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Bill Curry: Living proof of being a winner even in the midst of defeat
Bill Curry, briefly
William Alexander "Bill" Curry (born October 21, 1942) is a retired American football coach and former player. Most recently he was the head coach at Georgia State University, which began competing in college football in 2010. Curry formerly worked as a football analyst for ESPN.
Previously, Curry served as the head football coach at the Georgia Tech (1980–1986), the University of Alabama (1987–1989), and the University of Kentucky (1990–1996). He played football at Georgia Tech (1962–1964) and then played for ten seasons in the National Football League with four different teams: the Green Bay Packers (1965–1966), the Baltimore Colts (1967–1972), the Houston Oilers (1973), and the Los Angeles Rams (1974).
Photos of Bill Curry used by courtesy of BillCurry.net
Don Shula was coach of the Baltimore Colts who gave Curry the opportunity to start as their center.
Once upon a time
there was a real life "slaughter" in the deep south that was somehow overlooked by the national news media. The "slaughter" was when The Kentucky Wildcats faced The Florida Gators in September of 1994, it was more than just a Saturday night college football contest. It was a battle that was won days before the first kick-off. It was also where two men of completely different (possibly abstract) coaching would meet to play a football game all the while knowing that it was not going to be a mild affair. Not for Gators head coach, Steve Spurrier who demanded more of his players on the practice field and on the football field. Spurrier's every word was law. And was followed without question.
On the opposing side of the field stood mild-mannered Bill Curry, who in his own right, knew how to play the game of football for he was a member of NFL Hall of Famer, head coach, Don Shula's then-Baltimore Colts at the center position. Curry in his playing days was pretty much like he was when he was the head coach of The Crimson Tide of Alabama and then head coach of The Kentucky Wildcats, mild spoken, quiet natured, but when he spoke people knew that his life was made up of more than just a football. There was something different in the way Curry carried himself in and out of the public eye. He sought the good in people even if it meant working to find it. He was no award-winner in any aspect of the game of football. But no matter where Curry was coaching, the players loved and respected him.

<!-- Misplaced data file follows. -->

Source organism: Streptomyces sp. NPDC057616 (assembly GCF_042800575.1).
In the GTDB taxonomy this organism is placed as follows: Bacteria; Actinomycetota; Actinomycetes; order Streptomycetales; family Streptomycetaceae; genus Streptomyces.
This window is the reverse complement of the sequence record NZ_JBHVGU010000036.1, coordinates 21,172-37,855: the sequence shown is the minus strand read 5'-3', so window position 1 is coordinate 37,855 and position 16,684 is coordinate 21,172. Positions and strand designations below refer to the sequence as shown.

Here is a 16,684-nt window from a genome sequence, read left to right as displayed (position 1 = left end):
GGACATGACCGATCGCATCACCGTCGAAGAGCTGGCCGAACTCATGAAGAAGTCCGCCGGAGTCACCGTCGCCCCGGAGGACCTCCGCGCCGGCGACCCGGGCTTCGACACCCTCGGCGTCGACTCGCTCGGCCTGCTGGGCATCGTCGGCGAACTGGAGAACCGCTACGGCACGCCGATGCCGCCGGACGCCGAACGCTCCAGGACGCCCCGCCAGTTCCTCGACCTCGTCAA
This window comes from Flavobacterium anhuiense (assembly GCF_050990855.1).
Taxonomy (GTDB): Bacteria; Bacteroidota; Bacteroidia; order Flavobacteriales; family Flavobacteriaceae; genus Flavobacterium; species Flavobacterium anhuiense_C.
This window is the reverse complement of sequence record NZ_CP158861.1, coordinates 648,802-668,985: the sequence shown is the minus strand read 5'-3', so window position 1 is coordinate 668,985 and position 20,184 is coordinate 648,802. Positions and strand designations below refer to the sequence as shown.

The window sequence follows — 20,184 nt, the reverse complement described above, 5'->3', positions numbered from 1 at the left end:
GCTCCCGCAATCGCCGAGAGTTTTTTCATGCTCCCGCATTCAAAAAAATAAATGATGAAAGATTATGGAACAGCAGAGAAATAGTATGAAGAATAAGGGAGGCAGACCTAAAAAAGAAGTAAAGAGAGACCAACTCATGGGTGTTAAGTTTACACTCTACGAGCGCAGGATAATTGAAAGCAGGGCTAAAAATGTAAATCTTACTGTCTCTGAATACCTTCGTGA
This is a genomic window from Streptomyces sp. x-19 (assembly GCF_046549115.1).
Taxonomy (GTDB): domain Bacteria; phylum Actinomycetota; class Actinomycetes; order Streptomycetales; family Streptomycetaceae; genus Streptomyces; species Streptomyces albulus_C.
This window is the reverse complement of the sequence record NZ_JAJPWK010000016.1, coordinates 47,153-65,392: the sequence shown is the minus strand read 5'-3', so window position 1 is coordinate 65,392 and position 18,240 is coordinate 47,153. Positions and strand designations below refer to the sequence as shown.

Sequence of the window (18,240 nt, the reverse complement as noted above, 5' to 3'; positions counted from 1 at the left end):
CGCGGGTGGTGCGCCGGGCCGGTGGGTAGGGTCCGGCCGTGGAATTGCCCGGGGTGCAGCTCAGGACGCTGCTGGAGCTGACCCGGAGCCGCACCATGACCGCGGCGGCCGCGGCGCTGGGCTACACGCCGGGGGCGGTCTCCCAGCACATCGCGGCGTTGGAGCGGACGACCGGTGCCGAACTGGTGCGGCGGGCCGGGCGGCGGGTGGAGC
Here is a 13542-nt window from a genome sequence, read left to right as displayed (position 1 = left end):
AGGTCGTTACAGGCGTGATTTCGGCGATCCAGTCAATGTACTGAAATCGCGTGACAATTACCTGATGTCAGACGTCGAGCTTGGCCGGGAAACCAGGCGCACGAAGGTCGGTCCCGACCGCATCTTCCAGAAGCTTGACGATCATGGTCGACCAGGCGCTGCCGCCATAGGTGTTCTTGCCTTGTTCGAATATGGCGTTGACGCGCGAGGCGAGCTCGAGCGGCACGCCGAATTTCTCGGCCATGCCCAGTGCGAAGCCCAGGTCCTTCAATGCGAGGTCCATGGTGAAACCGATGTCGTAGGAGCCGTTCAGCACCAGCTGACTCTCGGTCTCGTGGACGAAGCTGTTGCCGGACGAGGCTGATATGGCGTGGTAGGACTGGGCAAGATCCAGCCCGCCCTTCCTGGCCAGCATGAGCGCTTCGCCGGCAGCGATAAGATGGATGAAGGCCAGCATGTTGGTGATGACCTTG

There were those obvious differences
in the meeting of Coaches Bill Curry and Steve Spurrier which was more easily-compared to "daylight and dark." Steve Spurrier was boisterous, self-confident, and loved to take charge of not only football games that his Gators played, but he backed up everything he said that he would do. Curry on the other hand just said, "we will do our best with God's help. That's all anyone can do." Sometimes Curry's teams won. But mostly they lost the games where their fans and press always tacked on that phrase, "they fought and lost like men." Bill Curry was always the one not mentioned in that sentence.
On the other hand, Spurrier's spring training could equal that of the United States Marines' punishing six-week boot camp in Parris Island, S.C. But as stern and gritty as Spurrier was, his teams always won and won big. Spurrier took over the failing Florida Gators program coached by embattled Charlie Pell and within three years, Spurrier's Gators had "that" swagger when running onto the field nick-named, The Swamp or any football field for that matter. To the Gators, facing a so-called "tough" opponent was liken to that of a vacation compared to the rough training that Spurrier put them through. Not everyone who was recruited by Spurrier or his staff made the team. These players were assigned to the Scout Team and accepted their destiny without complaint.
Steve Spurrier, briefly
Stephen Orr Spurrier (born April 20, 1945) is a former American football player and coach, having served as the head coach of three college and two professional teams. Spurrier was also noteworthy as a standout college football player, and he spent a decade playing professionally in the National Football League (NFL). Spurrier retired from coaching in 2015 and now serves as an ambassador and consultant for the University of Florida's athletic department.